[Coral-List] Methods for nubbinising tabular corals?
capman at augsburg.edu
capman at augsburg.edu
Sat Mar 13 00:54:19 EST 2004
I honestly can't say one way or another whether superglues are
absolutely non-toxic in an aquarium, but I can say that superglues
have been in widespread use in closed system coral reef aquaria for
*at least* 10 years (maybe more like 20?), by both hobbyists as well
as people who make their living propagating corals for the aquarium
trade. These aquaria typically house not only many species of
thriving corals, but also a diversity of fish and invertebrates
(including sponges, worms, echinoderms, molluscs, crustaceans, etc.)
I have never heard anyone expressing concerns over the safety of such
glues in an aquarium (not even in the online reef aquarium forums
where people obsess excessively about the minutia of reef aquarium
husbandry...debating the pros and cons of different salt mixes,
debating the pros and cons of trace element additions, worrying about
the buildup of toxic metals in reef systems over time, etc...). My
personal experience has been that zooanthids do not like to be glued
using superglue (I'm not sure this is a toxicity issue...I'd bet that
any adhesive attached to the soft tissues of zooanthids might cause
problems???), and I don't think this technique is going to work at
all well for soft corals (e.g. Xenia), but I have never seen any
problem with stony corals.
In fact, for very small fragments superglue is greatly preferable to
epoxy putty because coral fragments need to be embedded more deeply
into the epoxy putty, and any living tissue covered by the epoxy dies
of course. With superglue, just a drop of glue between the coral
fragment and substrate is sometimes all you need if the coral
fragment is small, thus little if any live tissue needs to be covered
by the glue. Superglue does not work all that well underwater
though. I have managed to use it to glue onto underwater surfaces at
times, but it is really much better to do the gluing above the water
when using superglue. Epoxy putty can be used underwater of course.
Literally thousands or many hundreds of thousands (actually, probably
a whole lot more than that) of stony coral colonies have been started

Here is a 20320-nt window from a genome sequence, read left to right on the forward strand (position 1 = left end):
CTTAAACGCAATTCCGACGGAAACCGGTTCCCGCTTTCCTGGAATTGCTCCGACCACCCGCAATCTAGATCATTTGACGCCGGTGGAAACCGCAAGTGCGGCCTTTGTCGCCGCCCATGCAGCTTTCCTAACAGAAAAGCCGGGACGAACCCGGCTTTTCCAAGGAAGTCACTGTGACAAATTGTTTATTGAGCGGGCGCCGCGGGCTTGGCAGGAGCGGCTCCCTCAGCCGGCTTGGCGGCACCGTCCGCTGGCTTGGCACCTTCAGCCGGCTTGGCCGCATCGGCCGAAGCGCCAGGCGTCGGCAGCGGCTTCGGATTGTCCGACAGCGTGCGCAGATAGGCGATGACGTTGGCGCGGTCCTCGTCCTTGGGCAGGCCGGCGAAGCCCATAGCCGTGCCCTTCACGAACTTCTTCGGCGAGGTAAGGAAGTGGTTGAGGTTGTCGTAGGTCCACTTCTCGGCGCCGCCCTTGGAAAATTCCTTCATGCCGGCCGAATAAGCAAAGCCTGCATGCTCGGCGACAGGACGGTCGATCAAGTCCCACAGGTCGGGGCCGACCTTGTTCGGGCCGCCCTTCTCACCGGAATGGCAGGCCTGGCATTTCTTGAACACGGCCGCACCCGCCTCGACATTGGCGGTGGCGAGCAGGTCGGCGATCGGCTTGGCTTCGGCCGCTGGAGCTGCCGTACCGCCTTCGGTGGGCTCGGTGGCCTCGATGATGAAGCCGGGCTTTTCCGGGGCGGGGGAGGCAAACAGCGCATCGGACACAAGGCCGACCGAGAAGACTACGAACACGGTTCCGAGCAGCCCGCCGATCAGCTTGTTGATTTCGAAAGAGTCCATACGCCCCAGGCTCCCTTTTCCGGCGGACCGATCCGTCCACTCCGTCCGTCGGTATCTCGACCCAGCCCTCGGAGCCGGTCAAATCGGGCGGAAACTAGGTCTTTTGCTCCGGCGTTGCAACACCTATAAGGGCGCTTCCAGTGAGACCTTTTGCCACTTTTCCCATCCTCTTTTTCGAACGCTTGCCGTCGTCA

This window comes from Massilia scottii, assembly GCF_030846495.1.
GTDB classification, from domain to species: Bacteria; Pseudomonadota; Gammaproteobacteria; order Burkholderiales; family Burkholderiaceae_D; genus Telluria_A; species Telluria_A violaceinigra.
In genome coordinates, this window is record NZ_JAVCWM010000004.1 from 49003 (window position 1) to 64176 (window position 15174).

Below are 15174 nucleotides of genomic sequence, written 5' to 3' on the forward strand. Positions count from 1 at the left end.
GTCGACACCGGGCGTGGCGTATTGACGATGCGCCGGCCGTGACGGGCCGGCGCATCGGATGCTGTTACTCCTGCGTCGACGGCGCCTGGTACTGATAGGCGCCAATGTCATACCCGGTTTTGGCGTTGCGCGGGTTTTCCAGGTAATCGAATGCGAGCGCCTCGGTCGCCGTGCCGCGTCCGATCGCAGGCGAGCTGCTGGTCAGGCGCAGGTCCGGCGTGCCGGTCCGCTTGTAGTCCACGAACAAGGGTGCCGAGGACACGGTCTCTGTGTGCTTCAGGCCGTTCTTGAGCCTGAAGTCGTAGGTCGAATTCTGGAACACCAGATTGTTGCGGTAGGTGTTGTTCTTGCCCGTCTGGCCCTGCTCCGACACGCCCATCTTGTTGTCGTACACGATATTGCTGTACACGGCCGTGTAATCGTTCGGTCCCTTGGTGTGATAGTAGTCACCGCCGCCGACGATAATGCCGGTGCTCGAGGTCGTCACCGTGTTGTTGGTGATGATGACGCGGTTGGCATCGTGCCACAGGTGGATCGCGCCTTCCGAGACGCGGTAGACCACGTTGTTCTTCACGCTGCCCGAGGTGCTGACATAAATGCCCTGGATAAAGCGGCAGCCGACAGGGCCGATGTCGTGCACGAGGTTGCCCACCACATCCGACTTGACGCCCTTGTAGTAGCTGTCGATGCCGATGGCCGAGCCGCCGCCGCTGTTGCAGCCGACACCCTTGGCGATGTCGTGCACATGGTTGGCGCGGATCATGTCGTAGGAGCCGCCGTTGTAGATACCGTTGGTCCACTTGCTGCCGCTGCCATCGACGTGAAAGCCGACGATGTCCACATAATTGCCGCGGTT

using superglues to attach small fragments to surfaces. I myself
have started hundreds, with no obvious problems of tissue recession
at the interface between the glue and live tissue. This is a
well-established, very standard, and very successful method.
My impression regarding the skin hazard has always been just that it
can be very easy to accidentally glue your fingers together with
superglue, and detaching your fingers could then damage your skin.
And I would think that having anything (spilled glue, or whatever)
stuck firmly to your skin is possibly going to cause some skin
Incidentally, it is my understanding that certain types of superglues
are now used routinely instead of sutures in some human surgeries.
>I do have some questions about using superglue....(I prefer using
>epoxy putty or clay cementing substances)....
>How safe are these superglues?....
>Most of the superglues I have come across have been labelled as
>harmful/toxic to skin. When using superglue has your student seen
>any reaction in corals ? if not the whole fragment...at least near
>the area of superglue application......
>The lab in which I work, has a previous aquarium manager as
>caretaker and he recomended me to use epoxy putty or clay as they
>are more safer and are better cementing substances.
>Thanks for the information.
>"the role of infinitely small in nature is infinitely large"-Louis Pasteur
>Kochi University, Faculty of Agriculture
>Lab. of AQUa. Environ. Sci. (LAQUES)
>Otsu 200, Monobe, Nankoku-shi
>783-8502, Kochi, Japan
>alt. id: shashank at cc.kochi-u.ac.jp
>phone: 81 090 8285 9012
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